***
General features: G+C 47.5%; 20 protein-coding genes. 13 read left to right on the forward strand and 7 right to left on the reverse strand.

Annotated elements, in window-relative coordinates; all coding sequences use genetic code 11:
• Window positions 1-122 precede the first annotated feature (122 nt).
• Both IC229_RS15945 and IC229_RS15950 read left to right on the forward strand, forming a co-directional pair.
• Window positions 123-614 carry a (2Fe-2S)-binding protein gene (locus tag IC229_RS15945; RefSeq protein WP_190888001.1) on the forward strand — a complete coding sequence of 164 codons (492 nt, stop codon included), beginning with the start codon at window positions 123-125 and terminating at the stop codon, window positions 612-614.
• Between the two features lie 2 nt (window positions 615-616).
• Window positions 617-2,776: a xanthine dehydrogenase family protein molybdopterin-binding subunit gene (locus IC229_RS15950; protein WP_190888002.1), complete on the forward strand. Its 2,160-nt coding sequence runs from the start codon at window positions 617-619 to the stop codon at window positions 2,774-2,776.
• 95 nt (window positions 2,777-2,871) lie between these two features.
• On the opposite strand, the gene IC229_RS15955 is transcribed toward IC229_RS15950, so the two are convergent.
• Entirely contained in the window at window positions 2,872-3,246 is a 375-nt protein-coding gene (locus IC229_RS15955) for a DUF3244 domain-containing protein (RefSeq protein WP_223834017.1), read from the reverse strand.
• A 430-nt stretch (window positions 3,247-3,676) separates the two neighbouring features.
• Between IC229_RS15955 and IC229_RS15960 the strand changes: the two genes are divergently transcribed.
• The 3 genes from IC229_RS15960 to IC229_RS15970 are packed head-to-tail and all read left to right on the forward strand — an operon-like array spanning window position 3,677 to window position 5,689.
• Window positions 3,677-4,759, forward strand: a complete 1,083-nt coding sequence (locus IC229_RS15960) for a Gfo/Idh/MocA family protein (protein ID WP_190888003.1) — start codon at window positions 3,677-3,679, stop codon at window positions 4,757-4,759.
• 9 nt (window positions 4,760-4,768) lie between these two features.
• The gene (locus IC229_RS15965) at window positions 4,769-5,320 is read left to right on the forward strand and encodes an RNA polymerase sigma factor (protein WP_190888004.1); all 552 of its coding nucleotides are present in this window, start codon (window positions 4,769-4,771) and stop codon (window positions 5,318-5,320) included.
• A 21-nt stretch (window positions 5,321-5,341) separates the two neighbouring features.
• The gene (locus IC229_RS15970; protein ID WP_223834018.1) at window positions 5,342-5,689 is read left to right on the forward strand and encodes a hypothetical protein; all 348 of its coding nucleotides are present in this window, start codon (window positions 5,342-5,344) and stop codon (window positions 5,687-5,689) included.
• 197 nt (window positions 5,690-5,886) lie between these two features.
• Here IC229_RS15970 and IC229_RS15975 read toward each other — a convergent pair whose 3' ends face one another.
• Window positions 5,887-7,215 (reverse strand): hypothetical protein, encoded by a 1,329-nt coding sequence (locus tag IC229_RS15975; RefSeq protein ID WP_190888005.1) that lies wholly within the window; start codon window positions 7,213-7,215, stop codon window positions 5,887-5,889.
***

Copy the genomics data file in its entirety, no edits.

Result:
General features: G+C 47.5%; 20 protein-coding genes. 13 read left to right on the forward strand and 7 right to left on the reverse strand.

Annotated elements, in window-relative coordinates; all coding sequences use genetic code 11:
• Window positions 1-122 precede the first annotated feature (122 nt).
• Both IC229_RS15945 and IC229_RS15950 read left to right on the forward strand, forming a co-directional pair.
• Window positions 123-614 carry a (2Fe-2S)-binding protein gene (locus tag IC229_RS15945; RefSeq protein WP_190888001.1) on the forward strand — a complete coding sequence of 164 codons (492 nt, stop codon included), beginning with the start codon at window positions 123-125 and terminating at the stop codon, window positions 612-614.
• Between the two features lie 2 nt (window positions 615-616).
• Window positions 617-2,776: a xanthine dehydrogenase family protein molybdopterin-binding subunit gene (locus IC229_RS15950; protein WP_190888002.1), complete on the forward strand. Its 2,160-nt coding sequence runs from the start codon at window positions 617-619 to the stop codon at window positions 2,774-2,776.
• 95 nt (window positions 2,777-2,871) lie between these two features.
• On the opposite strand, the gene IC229_RS15955 is transcribed toward IC229_RS15950, so the two are convergent.
• Entirely contained in the window at window positions 2,872-3,246 is a 375-nt protein-coding gene (locus IC229_RS15955) for a DUF3244 domain-containing protein (RefSeq protein WP_223834017.1), read from the reverse strand.
• A 430-nt stretch (window positions 3,247-3,676) separates the two neighbouring features.
• Between IC229_RS15955 and IC229_RS15960 the strand changes: the two genes are divergently transcribed.
• The 3 genes from IC229_RS15960 to IC229_RS15970 are packed head-to-tail and all read left to right on the forward strand — an operon-like array spanning window position 3,677 to window position 5,689.
• Window positions 3,677-4,759, forward strand: a complete 1,083-nt coding sequence (locus IC229_RS15960) for a Gfo/Idh/MocA family protein (protein ID WP_190888003.1) — start codon at window positions 3,677-3,679, stop codon at window positions 4,757-4,759.
• 9 nt (window positions 4,760-4,768) lie between these two features.
• The gene (locus IC229_RS15965) at window positions 4,769-5,320 is read left to right on the forward strand and encodes an RNA polymerase sigma factor (protein WP_190888004.1); all 552 of its coding nucleotides are present in this window, start codon (window positions 4,769-4,771) and stop codon (window positions 5,318-5,320) included.
• A 21-nt stretch (window positions 5,321-5,341) separates the two neighbouring features.
• The gene (locus IC229_RS15970; protein ID WP_223834018.1) at window positions 5,342-5,689 is read left to right on the forward strand and encodes a hypothetical protein; all 348 of its coding nucleotides are present in this window, start codon (window positions 5,342-5,344) and stop codon (window positions 5,687-5,689) included.
• 197 nt (window positions 5,690-5,886) lie between these two features.
• Here IC229_RS15970 and IC229_RS15975 read toward each other — a convergent pair whose 3' ends face one another.
• Window positions 5,887-7,215 (reverse strand): hypothetical protein, encoded by a 1,329-nt coding sequence (locus tag IC229_RS15975; RefSeq protein ID WP_190888005.1) that lies wholly within the window; start codon window positions 7,213-7,215, stop codon window positions 5,887-5,889.